Habit and leaf form. Herbs. Annual. Leaves basal and cauline. Stem internodes solid. To 0.2–0.4 m high. Mesophytic and xerophytic. Leaves small to medium-sized; alternate; spiral; ‘herbaceous’; petiolate to sessile; sheathing to non-sheathing; foetid, or without marked odour; simple; epulvinate. Leaf blades dissected; coarsely pinnatifid (to remotely dentate); one-veined, or pinnately veined; cross-venulate. Leaves without stipules. Leaf blade margins remotely dentate (to coarsely pinnatisect). Leaves without a persistent basal meristem. Leaf anatomy. Hairs present; glandular hairs absent; complex hairs absent. Branched hairs present. Extra-floral nectaries absent.
Reproductive type, pollination. Fertile flowers hermaphrodite. Unisexual flowers absent. Plants hermaphrodite.
Inflorescence and flower features. Flowers aggregated in ‘inflorescences’; in racemes, or in corymbs. The terminal inflorescence unit racemose. Flowers pedicellate (erect to spreading); ebracteate; ebracteolate; minute to small; regular; 2 merous; cyclic. Floral receptacle with neither androphore nor gynophore. Free hypanthium absent. Hypogynous disk present; of separate members. Perianth with distinct calyx and corolla; 8; 3 -whorled (K 2+2, C 4). Calyx present; 4; 2 -whorled; polysepalous; decussate; regular. Corolla present; 4; 1 -whorled; alternating with the calyx; polypetalous; imbricate, or contorted; regular; white, or pink, or blue (or lavender). Petals clawed. Androecial members definite in number. Androecium 6. Androecial members branched (in that the inner whorl of 4 is derived from only 2 primordia); free of the perianth; markedly unequal; free of one another; 2 -whorled (2+4). Androecium exclusively of fertile stamens. Stamens 6; tetradynamous; all more or less similar in shape; hypogynous, on receptacle. Filaments not appendiculate. Anthers basifixed; non-versatile; dehiscing via longitudinal slits; introrse; unilocular to bilocular; tetrasporangiate; unappendaged. Pollen shed as single grains. Gynoecium 2 carpelled. The pistil 2 celled. Gynoecium syncarpous; eu-syncarpous; superior. Ovary plurilocular; 2 locular. Locules secondarily divided by ‘false septa’. Gynoecium transverse. Ovary sessile. Gynoecium stylate. Styles 1; attenuate from the ovary; apical. Stigmas 1 (or 2); 1 - lobed (depressed-capitate); more or less capitate. Placentation parietal. Ovules (1–)3–50 per locule; with ventral raphe; non-arillate; anatropous.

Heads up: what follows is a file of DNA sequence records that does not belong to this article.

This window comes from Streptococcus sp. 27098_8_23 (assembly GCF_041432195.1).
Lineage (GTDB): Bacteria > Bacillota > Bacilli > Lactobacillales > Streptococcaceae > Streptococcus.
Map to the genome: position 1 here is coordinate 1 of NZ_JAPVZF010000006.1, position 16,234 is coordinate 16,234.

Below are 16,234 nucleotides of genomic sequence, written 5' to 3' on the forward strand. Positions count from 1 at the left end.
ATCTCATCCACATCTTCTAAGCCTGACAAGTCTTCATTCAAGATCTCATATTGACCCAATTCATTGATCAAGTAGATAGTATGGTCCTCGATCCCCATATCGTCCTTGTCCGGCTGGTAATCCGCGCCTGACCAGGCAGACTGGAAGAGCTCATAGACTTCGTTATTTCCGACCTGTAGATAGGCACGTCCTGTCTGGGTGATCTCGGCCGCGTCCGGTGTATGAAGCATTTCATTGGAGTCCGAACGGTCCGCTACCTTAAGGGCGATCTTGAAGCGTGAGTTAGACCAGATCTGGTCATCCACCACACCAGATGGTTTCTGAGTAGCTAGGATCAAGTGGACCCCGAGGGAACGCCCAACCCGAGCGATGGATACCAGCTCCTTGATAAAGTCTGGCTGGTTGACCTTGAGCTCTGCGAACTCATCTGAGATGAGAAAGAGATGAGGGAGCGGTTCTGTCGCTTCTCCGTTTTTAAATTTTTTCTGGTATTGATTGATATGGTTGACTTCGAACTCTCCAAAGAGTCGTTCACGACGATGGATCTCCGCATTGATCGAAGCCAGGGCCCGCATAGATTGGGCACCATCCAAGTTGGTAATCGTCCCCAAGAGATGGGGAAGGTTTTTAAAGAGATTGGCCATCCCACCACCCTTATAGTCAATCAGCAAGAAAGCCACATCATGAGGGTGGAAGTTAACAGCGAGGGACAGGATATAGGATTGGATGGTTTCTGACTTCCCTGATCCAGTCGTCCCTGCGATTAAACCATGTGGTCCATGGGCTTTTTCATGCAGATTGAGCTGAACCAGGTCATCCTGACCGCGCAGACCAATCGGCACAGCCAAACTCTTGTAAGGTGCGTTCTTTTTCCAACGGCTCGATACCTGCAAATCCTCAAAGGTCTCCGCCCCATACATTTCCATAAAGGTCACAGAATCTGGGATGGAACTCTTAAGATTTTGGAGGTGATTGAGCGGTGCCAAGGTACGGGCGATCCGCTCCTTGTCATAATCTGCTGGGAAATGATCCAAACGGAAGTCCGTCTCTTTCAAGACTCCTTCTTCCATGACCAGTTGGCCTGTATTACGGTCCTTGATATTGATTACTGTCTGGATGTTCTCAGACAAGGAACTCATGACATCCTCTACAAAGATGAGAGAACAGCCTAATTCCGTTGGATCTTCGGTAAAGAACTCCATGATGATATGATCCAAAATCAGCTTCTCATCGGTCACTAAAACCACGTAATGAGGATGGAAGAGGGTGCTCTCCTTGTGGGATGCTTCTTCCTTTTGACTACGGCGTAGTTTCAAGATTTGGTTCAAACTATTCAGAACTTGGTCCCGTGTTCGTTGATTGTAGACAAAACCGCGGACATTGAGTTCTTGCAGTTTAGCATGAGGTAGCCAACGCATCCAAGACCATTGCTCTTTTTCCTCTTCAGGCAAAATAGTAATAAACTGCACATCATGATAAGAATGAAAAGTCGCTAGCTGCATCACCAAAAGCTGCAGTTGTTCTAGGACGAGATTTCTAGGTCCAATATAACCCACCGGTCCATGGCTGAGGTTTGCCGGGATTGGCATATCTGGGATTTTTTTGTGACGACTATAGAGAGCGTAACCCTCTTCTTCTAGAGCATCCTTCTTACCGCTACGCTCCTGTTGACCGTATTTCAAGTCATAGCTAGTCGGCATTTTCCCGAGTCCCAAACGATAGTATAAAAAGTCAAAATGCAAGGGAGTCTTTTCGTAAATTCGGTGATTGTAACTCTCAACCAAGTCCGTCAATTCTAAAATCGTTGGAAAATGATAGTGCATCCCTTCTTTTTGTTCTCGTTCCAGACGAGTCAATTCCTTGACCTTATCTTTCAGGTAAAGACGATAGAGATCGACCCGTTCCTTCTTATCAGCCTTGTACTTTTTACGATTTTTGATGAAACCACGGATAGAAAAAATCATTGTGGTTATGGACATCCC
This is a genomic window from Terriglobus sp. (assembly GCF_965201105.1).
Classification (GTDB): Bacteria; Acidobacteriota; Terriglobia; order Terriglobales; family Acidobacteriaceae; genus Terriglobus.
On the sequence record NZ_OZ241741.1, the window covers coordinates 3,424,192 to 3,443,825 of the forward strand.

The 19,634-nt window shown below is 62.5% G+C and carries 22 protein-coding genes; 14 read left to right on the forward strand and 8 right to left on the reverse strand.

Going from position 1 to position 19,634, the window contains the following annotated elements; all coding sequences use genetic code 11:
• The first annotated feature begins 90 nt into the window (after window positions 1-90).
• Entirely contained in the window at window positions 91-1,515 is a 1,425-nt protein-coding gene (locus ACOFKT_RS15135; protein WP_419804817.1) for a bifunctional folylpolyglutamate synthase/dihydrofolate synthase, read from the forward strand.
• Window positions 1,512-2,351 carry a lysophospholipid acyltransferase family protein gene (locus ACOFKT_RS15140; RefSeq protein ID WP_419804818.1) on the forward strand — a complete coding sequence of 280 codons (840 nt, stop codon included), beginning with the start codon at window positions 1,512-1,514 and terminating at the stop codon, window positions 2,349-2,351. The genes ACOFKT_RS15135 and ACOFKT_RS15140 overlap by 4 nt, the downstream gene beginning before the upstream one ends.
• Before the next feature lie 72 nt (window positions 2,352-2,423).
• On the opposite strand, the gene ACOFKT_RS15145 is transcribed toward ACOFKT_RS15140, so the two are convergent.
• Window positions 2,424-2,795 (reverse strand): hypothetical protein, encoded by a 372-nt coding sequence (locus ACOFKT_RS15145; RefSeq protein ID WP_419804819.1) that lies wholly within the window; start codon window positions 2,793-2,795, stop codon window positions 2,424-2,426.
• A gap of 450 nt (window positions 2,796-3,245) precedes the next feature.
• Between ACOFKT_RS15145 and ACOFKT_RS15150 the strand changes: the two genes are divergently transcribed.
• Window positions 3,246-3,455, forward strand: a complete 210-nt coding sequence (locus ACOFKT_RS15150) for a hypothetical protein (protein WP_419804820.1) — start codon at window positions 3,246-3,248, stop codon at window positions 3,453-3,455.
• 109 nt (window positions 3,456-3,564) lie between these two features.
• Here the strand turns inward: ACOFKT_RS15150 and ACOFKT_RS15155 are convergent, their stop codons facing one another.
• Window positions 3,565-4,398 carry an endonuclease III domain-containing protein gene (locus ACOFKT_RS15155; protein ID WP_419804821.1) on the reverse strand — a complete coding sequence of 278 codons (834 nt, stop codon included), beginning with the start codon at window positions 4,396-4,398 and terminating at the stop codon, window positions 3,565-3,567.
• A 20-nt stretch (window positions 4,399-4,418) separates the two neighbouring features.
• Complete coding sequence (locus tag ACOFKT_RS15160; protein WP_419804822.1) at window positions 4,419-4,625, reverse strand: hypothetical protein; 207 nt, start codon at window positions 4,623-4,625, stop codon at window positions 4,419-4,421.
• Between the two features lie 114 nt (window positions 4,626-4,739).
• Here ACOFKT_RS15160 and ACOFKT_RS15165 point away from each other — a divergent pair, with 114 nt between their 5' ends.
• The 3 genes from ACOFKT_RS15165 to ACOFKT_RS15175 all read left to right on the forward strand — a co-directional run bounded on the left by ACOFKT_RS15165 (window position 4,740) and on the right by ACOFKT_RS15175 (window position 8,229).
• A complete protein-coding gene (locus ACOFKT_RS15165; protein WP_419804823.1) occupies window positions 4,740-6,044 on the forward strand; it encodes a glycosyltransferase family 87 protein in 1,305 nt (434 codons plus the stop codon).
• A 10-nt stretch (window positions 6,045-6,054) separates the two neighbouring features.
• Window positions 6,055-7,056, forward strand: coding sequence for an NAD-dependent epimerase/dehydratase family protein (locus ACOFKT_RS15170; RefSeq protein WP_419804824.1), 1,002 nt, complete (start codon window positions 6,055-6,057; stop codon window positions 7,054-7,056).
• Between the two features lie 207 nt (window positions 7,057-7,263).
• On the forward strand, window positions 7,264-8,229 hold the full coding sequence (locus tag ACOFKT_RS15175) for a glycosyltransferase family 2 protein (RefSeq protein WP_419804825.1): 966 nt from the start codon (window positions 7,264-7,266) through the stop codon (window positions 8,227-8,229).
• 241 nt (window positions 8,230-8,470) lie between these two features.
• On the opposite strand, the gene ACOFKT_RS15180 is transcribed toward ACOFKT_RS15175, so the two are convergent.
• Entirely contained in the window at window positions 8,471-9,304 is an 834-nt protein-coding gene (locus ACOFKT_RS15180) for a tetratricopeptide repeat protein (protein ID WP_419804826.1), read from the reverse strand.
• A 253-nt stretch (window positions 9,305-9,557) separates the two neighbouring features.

Fruit and seed features. Fruit 4–26 mm long; non-fleshy; dehiscent; a siliqua (fusiform). Capsules valvular. Fruit 2 celled; 6–18(–24) seeded. Seeds 3–9 per locule (rarely 12). Seed rows per locule 2. Seeds scantily endospermic, or non-endospermic; mucous; oblong to obovate; small to medium sized; wingless. Embryo well differentiated. Cotyledons 2; incumbent. Embryo bent.
Physiology, biochemistry. Mustard-oils present.
Special features. Fruit body with no clear differentiation into valve and beak regions. Replum present and complete; broad. Fruit terete. The inner (lateral) pair of sepals saccate basally for nectar storage. Petals not peculiarly elongated as in Stenopetalum. Siliquae fusiform (and hairy, by contrast with Pachymitus). Valves of the fruit neither winged nor keeled; conspicuously longitudinally veined; longitudinally 1 veined.
Additional comments. The differences between Harmsiodoxa and Pachymitus seem dubious. Hewson's (1982) key depends on supposed differences in petal colour and siliqua form, of which the former represents a discrepancy with the descriptions.
Etymology. Hermann August Theodor Harms (1870–1942), professor of botany at the Prussian Academy of Science and the Greek for "credit, honour, glory".